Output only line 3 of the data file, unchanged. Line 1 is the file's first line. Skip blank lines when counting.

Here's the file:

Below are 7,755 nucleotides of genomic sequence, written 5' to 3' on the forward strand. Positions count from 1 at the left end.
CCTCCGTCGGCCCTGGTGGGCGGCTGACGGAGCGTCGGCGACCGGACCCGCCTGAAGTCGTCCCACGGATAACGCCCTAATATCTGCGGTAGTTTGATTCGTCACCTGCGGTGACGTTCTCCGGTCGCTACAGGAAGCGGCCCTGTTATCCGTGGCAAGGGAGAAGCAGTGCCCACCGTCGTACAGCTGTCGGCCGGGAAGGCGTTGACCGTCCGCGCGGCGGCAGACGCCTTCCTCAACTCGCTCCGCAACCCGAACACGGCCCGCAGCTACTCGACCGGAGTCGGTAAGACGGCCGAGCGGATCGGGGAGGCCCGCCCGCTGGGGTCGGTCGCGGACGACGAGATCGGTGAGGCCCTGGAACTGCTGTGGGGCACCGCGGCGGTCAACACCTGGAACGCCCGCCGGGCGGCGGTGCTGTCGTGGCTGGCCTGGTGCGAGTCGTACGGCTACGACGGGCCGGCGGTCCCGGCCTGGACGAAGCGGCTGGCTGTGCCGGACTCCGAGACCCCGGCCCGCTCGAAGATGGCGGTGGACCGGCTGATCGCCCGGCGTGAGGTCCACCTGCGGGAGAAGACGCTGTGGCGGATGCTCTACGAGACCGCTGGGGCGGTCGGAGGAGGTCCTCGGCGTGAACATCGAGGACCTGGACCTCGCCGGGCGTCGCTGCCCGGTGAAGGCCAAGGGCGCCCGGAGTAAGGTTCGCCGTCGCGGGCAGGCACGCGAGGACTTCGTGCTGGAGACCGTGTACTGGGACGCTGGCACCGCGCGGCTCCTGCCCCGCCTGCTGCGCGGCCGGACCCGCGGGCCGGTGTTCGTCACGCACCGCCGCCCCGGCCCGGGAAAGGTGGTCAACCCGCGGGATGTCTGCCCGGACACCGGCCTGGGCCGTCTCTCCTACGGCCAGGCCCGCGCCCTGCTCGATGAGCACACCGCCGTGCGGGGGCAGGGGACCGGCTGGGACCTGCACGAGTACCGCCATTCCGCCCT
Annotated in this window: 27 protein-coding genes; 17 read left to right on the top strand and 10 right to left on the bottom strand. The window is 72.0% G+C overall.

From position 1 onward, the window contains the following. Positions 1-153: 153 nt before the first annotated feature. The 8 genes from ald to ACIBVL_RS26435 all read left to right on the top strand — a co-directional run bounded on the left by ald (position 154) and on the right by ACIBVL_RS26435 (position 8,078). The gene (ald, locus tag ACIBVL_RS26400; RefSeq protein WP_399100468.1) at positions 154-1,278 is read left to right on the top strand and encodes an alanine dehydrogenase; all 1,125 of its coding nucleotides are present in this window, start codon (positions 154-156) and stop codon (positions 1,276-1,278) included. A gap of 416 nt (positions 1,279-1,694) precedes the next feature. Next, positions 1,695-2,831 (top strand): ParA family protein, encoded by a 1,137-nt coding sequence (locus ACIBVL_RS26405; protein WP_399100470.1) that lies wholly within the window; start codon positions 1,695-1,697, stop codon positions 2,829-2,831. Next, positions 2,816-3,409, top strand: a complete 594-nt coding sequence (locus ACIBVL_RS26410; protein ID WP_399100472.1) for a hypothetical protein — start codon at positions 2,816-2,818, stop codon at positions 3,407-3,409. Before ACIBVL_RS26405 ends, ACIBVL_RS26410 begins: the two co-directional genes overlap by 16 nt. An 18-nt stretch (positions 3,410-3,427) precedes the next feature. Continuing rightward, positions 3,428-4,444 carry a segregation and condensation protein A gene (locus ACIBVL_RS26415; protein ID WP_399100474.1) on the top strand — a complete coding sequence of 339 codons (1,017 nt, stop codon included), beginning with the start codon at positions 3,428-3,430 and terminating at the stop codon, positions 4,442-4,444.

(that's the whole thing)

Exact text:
Annotated in this window: 27 protein-coding genes; 17 read left to right on the top strand and 10 right to left on the bottom strand. The window is 72.0% G+C overall.